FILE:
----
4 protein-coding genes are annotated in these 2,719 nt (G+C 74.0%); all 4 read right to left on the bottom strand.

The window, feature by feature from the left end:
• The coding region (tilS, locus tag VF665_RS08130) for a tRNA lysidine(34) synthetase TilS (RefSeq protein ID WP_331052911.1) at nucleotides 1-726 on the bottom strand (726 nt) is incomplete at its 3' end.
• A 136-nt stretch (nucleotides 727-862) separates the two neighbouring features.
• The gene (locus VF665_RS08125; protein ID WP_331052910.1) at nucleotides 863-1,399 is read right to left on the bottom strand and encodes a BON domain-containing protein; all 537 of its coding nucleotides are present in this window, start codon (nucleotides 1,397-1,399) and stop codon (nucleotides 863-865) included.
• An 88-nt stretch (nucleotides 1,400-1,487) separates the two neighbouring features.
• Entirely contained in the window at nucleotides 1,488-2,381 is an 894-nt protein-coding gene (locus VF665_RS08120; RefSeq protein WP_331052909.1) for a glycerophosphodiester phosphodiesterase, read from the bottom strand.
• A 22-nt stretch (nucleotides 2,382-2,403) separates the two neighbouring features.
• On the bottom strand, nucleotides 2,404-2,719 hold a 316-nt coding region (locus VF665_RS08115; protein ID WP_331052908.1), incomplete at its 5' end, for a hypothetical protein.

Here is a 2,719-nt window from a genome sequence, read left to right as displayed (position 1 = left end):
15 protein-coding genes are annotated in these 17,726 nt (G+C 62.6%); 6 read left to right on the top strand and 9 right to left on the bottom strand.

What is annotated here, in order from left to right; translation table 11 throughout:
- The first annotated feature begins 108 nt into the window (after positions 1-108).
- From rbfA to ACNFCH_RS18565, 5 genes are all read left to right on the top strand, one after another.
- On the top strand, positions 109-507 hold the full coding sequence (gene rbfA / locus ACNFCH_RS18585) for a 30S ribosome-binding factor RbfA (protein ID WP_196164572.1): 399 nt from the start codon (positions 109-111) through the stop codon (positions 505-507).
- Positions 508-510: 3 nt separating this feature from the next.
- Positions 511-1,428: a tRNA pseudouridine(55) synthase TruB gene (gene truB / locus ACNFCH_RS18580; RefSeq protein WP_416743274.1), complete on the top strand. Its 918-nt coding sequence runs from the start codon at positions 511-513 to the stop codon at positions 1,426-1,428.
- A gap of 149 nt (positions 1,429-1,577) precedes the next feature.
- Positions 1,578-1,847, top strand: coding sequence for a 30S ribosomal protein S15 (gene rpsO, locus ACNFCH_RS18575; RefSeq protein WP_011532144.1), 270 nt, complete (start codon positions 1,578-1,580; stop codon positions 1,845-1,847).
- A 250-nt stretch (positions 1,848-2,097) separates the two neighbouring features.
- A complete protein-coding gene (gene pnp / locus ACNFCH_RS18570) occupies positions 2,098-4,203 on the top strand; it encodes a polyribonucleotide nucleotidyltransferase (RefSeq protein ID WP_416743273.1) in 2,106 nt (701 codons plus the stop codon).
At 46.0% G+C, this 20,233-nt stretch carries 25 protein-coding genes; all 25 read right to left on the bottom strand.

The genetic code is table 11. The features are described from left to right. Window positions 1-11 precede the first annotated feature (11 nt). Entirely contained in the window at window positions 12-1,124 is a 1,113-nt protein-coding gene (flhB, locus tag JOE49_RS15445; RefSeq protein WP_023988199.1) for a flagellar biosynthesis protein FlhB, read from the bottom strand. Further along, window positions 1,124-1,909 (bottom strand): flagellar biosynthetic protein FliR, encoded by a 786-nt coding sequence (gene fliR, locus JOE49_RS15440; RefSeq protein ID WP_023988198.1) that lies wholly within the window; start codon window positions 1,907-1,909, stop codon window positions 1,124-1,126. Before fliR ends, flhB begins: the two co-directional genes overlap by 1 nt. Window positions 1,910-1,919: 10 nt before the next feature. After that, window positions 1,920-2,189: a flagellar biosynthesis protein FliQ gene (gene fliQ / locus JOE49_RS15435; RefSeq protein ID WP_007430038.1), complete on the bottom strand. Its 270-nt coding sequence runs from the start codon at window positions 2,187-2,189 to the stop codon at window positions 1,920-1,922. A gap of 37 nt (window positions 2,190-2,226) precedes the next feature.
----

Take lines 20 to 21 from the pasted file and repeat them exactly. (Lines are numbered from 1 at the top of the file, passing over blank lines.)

- A 250-nt stretch (positions 1,848-2,097) separates the two neighbouring features.
- A complete protein-coding gene (gene pnp / locus ACNFCH_RS18570) occupies positions 2,098-4,203 on the top strand; it encodes a polyribonucleotide nucleotidyltransferase (RefSeq protein ID WP_416743273.1) in 2,106 nt (701 codons plus the stop codon).